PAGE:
1:00-2:30 Louise Heal Kawai: Translation Workshop

Louise Heal Kawai critiques participants’ translations of selected excerpts from a portion of Akogare, the book by Mieko Kawakami containing Ms. Ice Sandwich. Meant to follow Ms. Ice Sandwich, this portion is as yet unpublished in English, and foregrounds the voice of the Japanese girl from Ms. Ice Sandwich, who is now in sixth grade.

Translation Day participants must submit their translations of the selected text for this workshop by October 8, 2018. To request the text and register for Translation Day, send an e-mail to japan (at) scbwi.org

2:45-3:15 Holly Thompson: Workshop on US Middle Grade and Young Adult Categories

Publishing translations in the US (and beyond) requires knowledge of the age and marketing categories used in the children’s/teen publishing industry there. Holly Thompson demystifies these categories by sharing excerpts from recently published novels.

3:30-4:15 Panel Discussion: When Japanese Novels Meet US Book Categories

Professionals who market Japanese novels in the US discuss US and Japanese book marketing categories. What can happen when Japanese novels are placed in American-style MG, YA, or adult categories—or handled as category-crossing “crossover” titles?

4:15-4:45 Discussion/Q & A and Closing Comments

* * * * * * * * * * *

SCBWI Japan Translation Day 2018 Speakers and Panelists

Louise Heal Kawai was born in Manchester, England. She worked as a translator and teacher for more than twenty years in Nagoya, Japan, and also spent a short time living in Fort Worth, Texas, before moving to Yokohama. Her published translations include Milk by Tamaki Daido, which appeared in the short story anthology Inside and Other Short Fiction;  Shoko Tendo’s best-selling autobiography Yakuza Moon; a novel by feminist writer and poet Taeko Tomioka called Building Waves; and the novel The Island of Expectation by Ito Ogawa. Kawai translated an excerpt from Breasts and Eggs by Mieko Kawakami into Northern English dialect for Words Without Borders, before translating Ms. Ice Sandwich by the same author. In a contrasting vein, she has translated A Quiet Place by crime writer Seicho Matsumoto and the investigative thriller Seventeen by Hideo Yokoyama, published in 2018. She teaches English at Waseda University, Tokyo. An interview with her about Ms. Ice Sandwich is here.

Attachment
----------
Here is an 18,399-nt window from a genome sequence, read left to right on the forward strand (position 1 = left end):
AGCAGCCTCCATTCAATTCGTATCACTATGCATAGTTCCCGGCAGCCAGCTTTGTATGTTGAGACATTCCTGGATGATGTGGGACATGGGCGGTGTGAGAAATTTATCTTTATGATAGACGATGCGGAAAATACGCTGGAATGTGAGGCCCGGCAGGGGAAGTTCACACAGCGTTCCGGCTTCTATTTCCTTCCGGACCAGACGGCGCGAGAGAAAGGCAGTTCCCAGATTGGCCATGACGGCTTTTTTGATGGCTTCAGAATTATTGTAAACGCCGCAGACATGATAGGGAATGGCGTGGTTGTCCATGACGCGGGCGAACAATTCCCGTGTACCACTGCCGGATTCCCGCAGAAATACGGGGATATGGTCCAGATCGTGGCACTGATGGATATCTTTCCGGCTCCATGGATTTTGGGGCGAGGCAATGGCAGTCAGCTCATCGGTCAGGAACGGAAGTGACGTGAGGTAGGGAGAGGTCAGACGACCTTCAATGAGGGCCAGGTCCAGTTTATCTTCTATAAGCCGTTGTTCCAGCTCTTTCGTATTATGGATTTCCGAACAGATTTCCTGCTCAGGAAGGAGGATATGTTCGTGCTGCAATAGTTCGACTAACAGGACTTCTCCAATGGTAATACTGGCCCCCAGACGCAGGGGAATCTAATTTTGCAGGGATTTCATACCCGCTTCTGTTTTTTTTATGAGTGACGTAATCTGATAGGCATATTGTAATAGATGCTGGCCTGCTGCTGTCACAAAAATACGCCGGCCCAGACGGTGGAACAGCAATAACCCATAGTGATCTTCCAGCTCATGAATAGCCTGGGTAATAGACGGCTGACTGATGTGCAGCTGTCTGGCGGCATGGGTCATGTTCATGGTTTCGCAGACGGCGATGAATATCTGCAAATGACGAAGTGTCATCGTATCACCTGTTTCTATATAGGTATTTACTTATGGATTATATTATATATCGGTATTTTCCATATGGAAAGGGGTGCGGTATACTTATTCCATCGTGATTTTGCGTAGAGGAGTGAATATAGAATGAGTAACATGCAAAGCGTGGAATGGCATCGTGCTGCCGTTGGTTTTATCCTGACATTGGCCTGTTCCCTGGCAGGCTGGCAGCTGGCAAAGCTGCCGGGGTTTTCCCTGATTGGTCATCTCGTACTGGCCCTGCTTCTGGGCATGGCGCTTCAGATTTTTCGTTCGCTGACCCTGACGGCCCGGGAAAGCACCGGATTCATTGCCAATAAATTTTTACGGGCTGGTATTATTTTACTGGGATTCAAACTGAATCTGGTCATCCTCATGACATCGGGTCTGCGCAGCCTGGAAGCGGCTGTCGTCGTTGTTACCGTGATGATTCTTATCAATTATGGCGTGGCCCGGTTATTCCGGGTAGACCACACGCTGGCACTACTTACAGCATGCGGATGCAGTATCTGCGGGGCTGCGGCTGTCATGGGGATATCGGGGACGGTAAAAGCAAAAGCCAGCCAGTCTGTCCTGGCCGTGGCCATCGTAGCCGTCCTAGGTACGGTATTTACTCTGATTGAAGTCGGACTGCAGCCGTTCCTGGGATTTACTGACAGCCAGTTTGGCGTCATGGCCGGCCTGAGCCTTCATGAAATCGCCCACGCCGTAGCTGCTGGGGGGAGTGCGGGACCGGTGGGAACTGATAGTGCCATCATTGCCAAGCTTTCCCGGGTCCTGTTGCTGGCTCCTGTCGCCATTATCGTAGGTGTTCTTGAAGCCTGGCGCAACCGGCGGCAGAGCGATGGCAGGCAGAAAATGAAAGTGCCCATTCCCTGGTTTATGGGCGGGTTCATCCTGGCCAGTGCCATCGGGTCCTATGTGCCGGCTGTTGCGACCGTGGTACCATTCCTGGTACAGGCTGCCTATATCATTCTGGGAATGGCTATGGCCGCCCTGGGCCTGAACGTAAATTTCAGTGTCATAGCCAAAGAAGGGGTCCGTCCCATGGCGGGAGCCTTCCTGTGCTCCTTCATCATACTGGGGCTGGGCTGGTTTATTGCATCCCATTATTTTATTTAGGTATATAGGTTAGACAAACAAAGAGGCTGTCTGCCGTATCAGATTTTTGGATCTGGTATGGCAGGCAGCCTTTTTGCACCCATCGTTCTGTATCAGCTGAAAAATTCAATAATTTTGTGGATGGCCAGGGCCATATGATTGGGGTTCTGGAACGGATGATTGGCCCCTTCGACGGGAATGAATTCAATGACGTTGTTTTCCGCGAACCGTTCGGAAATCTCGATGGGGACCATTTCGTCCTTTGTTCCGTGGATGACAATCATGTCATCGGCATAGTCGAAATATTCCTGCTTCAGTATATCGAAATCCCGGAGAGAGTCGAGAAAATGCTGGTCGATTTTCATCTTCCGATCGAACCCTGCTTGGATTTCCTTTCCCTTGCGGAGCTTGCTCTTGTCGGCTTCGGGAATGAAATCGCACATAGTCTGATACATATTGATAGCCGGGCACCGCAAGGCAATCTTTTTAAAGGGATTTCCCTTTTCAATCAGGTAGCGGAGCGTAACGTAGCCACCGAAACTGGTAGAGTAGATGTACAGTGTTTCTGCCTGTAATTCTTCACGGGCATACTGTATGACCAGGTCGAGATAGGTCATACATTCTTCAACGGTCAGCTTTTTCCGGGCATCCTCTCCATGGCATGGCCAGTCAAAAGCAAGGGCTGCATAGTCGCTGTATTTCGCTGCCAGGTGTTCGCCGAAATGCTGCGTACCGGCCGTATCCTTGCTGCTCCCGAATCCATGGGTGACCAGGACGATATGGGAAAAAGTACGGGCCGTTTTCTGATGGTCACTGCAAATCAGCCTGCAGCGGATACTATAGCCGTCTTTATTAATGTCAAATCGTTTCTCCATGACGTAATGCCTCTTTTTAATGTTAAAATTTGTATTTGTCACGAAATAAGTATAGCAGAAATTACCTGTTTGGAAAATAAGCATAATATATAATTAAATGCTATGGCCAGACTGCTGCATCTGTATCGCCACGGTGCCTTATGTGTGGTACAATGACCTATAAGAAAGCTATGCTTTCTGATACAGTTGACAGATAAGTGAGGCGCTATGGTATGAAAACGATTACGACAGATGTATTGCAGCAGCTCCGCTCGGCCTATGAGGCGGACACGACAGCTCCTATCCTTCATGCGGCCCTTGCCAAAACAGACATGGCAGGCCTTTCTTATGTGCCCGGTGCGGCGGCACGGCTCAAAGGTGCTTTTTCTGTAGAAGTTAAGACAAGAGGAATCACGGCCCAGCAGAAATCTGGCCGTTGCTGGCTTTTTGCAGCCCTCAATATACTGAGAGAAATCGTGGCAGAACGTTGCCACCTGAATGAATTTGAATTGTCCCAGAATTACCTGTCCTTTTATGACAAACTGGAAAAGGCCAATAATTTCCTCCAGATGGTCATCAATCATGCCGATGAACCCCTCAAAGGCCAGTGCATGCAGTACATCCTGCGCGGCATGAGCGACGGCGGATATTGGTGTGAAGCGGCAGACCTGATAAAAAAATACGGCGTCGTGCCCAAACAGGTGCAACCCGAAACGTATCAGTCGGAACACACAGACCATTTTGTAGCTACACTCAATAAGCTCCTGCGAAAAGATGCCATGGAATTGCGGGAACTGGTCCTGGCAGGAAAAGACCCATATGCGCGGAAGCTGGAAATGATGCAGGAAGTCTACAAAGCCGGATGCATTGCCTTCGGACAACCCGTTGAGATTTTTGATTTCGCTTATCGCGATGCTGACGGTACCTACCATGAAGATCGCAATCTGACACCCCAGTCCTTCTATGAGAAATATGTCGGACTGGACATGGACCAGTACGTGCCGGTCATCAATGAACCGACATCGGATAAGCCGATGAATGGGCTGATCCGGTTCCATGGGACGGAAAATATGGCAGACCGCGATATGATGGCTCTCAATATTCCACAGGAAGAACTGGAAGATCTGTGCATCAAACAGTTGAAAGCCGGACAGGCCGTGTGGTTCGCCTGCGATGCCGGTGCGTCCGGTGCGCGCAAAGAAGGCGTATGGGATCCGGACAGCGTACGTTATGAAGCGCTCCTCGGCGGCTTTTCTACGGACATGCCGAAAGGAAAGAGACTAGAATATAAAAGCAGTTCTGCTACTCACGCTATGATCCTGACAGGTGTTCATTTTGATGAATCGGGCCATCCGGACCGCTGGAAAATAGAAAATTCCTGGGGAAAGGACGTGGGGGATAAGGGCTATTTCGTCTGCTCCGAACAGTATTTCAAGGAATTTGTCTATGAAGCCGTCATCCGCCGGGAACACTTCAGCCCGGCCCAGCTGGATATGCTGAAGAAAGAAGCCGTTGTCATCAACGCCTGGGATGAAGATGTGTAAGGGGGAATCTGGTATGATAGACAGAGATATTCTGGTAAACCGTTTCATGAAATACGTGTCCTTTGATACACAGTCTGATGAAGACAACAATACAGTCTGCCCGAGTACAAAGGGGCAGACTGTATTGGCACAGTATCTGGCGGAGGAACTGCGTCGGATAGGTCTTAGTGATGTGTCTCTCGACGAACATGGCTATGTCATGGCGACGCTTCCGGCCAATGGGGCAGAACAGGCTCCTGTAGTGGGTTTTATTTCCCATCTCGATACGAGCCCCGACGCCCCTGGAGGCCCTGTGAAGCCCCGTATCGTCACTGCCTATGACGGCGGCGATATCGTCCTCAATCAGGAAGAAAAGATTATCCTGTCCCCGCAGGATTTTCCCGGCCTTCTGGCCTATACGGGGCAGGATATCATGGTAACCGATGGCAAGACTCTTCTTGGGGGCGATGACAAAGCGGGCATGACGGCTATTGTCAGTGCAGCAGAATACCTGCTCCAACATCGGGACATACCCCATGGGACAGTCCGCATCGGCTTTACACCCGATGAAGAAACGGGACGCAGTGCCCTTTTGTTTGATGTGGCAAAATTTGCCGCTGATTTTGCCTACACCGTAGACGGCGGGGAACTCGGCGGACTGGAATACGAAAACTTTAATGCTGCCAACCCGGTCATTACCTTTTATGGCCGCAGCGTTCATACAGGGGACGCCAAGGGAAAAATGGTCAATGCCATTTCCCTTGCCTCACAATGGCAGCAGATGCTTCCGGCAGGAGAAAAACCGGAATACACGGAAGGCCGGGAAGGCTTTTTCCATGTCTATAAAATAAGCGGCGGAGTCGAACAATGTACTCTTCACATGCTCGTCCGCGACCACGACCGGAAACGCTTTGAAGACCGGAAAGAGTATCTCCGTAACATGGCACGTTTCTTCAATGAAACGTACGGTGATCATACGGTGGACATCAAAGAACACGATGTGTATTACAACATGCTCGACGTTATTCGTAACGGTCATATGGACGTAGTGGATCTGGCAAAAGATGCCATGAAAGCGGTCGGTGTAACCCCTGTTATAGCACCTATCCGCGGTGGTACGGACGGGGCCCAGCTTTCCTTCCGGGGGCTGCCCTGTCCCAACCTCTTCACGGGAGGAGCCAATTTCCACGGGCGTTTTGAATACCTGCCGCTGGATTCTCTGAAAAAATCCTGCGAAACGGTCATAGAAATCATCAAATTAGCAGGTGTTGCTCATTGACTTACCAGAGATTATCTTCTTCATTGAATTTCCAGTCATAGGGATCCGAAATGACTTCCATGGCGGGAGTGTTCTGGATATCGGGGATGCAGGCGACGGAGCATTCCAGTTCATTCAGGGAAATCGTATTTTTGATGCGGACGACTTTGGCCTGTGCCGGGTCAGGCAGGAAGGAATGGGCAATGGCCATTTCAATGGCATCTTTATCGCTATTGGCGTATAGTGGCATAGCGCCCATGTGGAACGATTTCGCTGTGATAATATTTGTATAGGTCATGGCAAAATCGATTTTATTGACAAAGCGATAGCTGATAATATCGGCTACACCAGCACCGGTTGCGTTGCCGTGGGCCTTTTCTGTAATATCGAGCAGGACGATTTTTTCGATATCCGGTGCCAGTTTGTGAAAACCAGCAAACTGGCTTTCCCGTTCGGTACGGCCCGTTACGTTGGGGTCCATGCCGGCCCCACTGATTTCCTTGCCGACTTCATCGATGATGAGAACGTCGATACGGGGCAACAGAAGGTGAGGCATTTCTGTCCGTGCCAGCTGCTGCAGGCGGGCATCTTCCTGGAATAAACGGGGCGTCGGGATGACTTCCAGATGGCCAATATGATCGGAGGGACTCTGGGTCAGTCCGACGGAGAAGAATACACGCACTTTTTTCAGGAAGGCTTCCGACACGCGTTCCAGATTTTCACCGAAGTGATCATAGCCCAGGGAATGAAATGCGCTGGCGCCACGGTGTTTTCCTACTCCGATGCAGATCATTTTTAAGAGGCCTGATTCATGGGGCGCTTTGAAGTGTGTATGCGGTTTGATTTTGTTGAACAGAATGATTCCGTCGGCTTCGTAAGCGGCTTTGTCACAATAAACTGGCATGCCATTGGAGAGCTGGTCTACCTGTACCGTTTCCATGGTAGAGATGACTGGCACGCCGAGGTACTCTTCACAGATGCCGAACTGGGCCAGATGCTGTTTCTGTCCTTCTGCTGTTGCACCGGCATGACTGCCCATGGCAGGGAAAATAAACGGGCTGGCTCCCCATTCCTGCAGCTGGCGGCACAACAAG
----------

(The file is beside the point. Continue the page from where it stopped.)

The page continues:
Takami Nieda was born in New York. She has translated and edited more than twenty works of fiction and nonfiction including The Stories of Ibis by Hiroshi Yamamoto, Body by Asa Nonami, and The Cage of Zeus by Sayuri Ueda, as well as The Art of Ponyo by Hayao Miyazaki. Her recent translation of Go by Kazuki Kaneshiro has been described as delivering a “witty, sarcastic narrative voice [that] conveys great poignancy.” Her translations have also appeared in Words Without BordersAsymptote, and PEN America. Nieda teaches writing and literature at Seattle Central College in Washington State. She responds to an interview about Go! here.

Adam Freudenheim was born in Baltimore and lived in Germany for a time before moving to the UK in 1997. He served as publisher of Penguin Classics, Modern Classics and Reference from 2004 to 2012 before joining Pushkin Press, where he has launched several imprints, including Pushkin Children’s Books. He has overseen the publication of many acclaimed translations for children, including The Murderer’s Ape by Jakob Wegelius, translated from Swedish by Peter Graves; The Letter for the King by Tonke Dragt, translated from Dutch by Laura Watkinson; My Sweet Orange Tree by Jose Mauro de Vasconcelos, translated from Brazilian Portuguese by Alison Entrekin; and a number of landmark Japanese titles.